Yesterday I read an essay about how different people find ways to ‘sort’ when faced with challenging situations. “That’s why writers write,” the author stated, “to separate the wheat from the chaff.”
Yes! I shouted silently. I write…because writing is how I sift, solve and survive.
Individuals with an MCI diagnosis need tools to cope with the various and inevitable emotional swings we experience on a day-to-day basis. Our lives are changing quickly, and we are learning to navigate confusing situations with the discomfort of no longer being able to rely on memory and cognitive function like we once could. Today I’m sharing four of the tools I constantly rely on to cope when I’m feeling unsettled, emotional or frustrated.
I write to disarm my fears by naming them—one by one, over and over again. I write to validate my mind’s innate nature to wander into the future, then return to the present with new insights. Writing is the vehicle I use as I search for meaning and purpose. I write in order to calm my mind and my soul. I write to remember.
Nearly every morning, I read from an assortment of inspirational books. Two of my favorite books are Consolations: The Solace, Nourishment and Underlying Meaning of Everyday Words, by David Whyte and The Book of Awakening: Having the Life You Want by Being Present to the Life You Have, by Mark Nepo.
I’m rereading these books for at least the third time, and each reading gives me fresh insights on how to better stay in the moment. To be present. To accept. To be grateful.
3. Physical activity
I also try to be physically active. I practice yoga at least once a week, and I walk almost every day. Yoga challenges my brain as well as my body as I work on coordination, balance and breathing. My yoga instructor knows of my condition and gently guides me throughout the class. Every session of yoga ends with a relaxation period, during which my breathing slows and lengthens and I experience a gentle calmness.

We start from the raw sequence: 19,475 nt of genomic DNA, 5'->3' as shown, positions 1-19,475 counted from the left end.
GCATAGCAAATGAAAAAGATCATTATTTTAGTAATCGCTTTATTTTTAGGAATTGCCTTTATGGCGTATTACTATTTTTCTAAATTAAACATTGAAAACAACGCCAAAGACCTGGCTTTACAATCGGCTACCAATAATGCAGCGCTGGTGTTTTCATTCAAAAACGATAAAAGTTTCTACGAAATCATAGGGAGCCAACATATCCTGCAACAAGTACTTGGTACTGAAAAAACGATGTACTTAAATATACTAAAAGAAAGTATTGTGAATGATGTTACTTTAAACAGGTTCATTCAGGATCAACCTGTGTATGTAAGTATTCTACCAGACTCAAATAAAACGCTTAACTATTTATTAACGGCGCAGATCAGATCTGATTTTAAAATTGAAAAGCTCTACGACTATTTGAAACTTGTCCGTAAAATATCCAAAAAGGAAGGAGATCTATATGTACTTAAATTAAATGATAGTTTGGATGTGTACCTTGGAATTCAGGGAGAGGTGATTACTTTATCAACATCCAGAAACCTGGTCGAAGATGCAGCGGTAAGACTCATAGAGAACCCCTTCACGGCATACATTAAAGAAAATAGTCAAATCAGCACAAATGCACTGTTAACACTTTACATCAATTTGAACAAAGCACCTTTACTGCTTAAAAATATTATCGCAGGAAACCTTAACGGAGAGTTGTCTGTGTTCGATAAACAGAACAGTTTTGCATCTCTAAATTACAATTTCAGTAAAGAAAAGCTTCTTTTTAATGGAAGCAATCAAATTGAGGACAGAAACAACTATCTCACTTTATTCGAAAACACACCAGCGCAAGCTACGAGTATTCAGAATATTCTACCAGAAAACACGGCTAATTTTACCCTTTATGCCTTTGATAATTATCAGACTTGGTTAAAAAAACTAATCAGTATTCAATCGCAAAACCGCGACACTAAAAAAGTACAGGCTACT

I try to walk every day for exercise and especially when I’m feeling stressed or depressed. The physical movement helps release my tension, and spending time in nature helps calm my thoughts. The walk can be short, with a destination as simple as sitting on a nearby log in the woods. The goal is to acknowledge and accept my fears and tension without judgment. To cry if tears come, and accept them as a natural release.
I practice slow deep breathing. On the inhalations I picture good energy inflating my lungs, dissipating the debris of negative thoughts and fears that have accumulated. I imagine my breath replacing the negatives with the positives in my life, which always begin with my family, my friends, my current state of functioning – which is really quite good. I find that the list of positives, once started, usually flows rather easily, and I always feel a welcome shift in my mood. And if a walk isn’t possible, sitting in my morning mediation spot in the livingroom will work equally well.
I understand emotional mood swings are a part of my condition and may likely increase in frequency and severity in time. But for the present, these coping skills restore a sense of acceptance as they displace the lurking shadow of fear and help me stay focused on the present.